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Ectodermal dysplasias (ED) are a group of more than 180 disorders that affect the outer layer of tissue of the embryo (ectoderm) that helps make up the skin, sweat glands, hair, teeth, and nails. Symptoms of ED can range from mild to severe and may include teeth abnormalities; brittle, sparse or absent hair; abnormal fingernails; inability to perspire (hypohidrosis); various skin problems; and other symptoms. Different types of EDs are caused by mutations in different genes, and can be inherited in a variety of ways. No cure currently exist for the different types of ED, but many treatments are available to address the individual symptoms.
Source: GARD Last updated on 05-01-20
Ectodermal dysplasias are genetic disorders, which means that they can be passed on from affected people to their children. They are caused by mutations in various genes; the mutations may be inherited from a parent, or normal genes may become mutated at the time of egg or sperm formation, or after fertilization. The risk for parents to have an affected child depends on the inheritance pattern of the specific type of ectodermal dysplasia with which the individual in the family has been diagnosed. Thus, a family affected by an ectodermal dysplasia should consider speaking with a geneticist or a genetic counselor for a better understanding of the specific ectodermal dysplasia and the probabilities or risks that the ectodermal dysplasia will occur in any future pregnancy.
Sometimes, when an individual is the first person in a family to be affected with an ectodermal dysplasia, it is because a new mutation occurred in that individual, and neither of the parents carry a mutated copy of the gene. Usually, in this case, there is little chance (about 1%) that it will occur in another child of the same parents. However, the affected child may transmit the disease-causing gene to future generations. It is also important to know that even in families and individuals who have the exact same mutation, there can be variability in how the condition affects each family member.
Individuals who have questions about their own genetic risks or status, or risks to current and future family members, should speak with a genetics professional.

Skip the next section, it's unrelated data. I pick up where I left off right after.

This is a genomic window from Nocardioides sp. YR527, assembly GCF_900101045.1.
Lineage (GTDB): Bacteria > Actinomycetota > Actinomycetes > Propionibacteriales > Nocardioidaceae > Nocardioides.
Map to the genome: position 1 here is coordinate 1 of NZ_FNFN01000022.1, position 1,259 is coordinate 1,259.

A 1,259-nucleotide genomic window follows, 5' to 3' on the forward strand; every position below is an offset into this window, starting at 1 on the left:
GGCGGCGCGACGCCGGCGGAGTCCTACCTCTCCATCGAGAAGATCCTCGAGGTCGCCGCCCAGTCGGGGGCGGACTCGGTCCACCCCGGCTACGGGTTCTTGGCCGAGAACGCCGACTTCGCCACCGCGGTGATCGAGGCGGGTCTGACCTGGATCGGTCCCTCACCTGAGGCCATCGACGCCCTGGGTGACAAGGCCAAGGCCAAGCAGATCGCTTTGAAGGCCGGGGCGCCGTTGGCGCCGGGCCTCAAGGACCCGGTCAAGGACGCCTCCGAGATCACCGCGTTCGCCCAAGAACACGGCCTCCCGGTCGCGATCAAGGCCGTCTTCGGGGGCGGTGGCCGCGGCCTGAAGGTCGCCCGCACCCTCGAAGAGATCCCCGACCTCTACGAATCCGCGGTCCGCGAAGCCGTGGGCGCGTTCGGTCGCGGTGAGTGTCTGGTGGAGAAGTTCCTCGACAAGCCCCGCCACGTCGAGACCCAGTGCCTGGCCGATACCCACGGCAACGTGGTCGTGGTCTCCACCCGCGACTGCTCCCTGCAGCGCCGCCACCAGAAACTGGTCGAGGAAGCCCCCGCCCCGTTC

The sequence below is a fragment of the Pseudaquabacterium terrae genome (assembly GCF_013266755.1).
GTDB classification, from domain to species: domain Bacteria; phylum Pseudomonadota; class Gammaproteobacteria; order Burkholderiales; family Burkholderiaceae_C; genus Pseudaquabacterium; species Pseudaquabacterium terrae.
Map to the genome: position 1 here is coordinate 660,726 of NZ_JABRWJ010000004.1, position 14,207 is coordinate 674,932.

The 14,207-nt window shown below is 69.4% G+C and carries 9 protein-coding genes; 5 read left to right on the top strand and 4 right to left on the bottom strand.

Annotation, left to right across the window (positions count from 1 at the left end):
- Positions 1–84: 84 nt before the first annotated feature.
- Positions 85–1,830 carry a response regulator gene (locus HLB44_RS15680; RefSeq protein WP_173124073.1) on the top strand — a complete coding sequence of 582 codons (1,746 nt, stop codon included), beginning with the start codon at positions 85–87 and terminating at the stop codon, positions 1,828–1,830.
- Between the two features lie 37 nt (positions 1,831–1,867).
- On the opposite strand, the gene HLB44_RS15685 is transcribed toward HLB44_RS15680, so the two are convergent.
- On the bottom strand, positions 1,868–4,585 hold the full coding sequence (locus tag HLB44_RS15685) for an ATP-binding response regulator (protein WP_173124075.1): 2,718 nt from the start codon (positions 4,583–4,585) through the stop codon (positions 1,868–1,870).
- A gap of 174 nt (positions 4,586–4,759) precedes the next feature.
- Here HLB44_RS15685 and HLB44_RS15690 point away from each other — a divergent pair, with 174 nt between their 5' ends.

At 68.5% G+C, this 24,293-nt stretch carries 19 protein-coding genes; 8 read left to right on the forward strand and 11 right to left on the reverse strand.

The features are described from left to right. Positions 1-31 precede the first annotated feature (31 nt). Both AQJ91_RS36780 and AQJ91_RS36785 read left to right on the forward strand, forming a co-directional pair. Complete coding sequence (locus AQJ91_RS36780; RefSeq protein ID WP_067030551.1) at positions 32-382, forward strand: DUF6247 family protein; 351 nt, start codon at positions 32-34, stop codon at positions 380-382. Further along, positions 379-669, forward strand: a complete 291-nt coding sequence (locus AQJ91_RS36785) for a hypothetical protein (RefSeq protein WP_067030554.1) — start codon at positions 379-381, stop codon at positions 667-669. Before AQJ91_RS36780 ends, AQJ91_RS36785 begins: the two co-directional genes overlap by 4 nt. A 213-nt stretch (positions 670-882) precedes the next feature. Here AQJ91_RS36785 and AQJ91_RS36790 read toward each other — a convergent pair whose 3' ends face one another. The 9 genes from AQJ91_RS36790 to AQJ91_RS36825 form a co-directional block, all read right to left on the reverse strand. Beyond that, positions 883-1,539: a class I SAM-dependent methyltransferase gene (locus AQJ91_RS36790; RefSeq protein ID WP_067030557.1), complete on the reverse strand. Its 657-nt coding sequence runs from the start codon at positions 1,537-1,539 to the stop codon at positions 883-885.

Last updated on 05-01-20
The current research for treatment options for ectodermal dysplasia involves protein therapy but not gene therapy. Protein therapy aims to replace the missing protein that is causing a medical condition. There is an ongoing protein therapy clinical trial that seeks to replace the missing protein in individuals with X-linked hypohidrotic ectodermal dysplasia (XLHED). The ectodysplasin- A1 protein (EDA-A1), which is involved in the formation and development of skin and teeth, is found naturally in healthy people. Patients with XLHED do not produce this protein. ED1200 is a man-made form of EDA-A1 that was found to improve the development of hair, teeth, skin and some glandular structures in animals. The current clinical trial seeks to obtain data that will be useful for determining the appropriate dosing of ED1200 for babies born with XLHED. To view information about this clinical trial please click here.
The XLHED Network is a group for patients and familes afffected by hypohidrotic ectodermal dysplasia or XLHED. Members of the network receive updates on HED and XLHED research and upcoming clinical trials. To learn more about this network please visit the following link. http://xlhednetwork.com/
Last updated on 05-01-20
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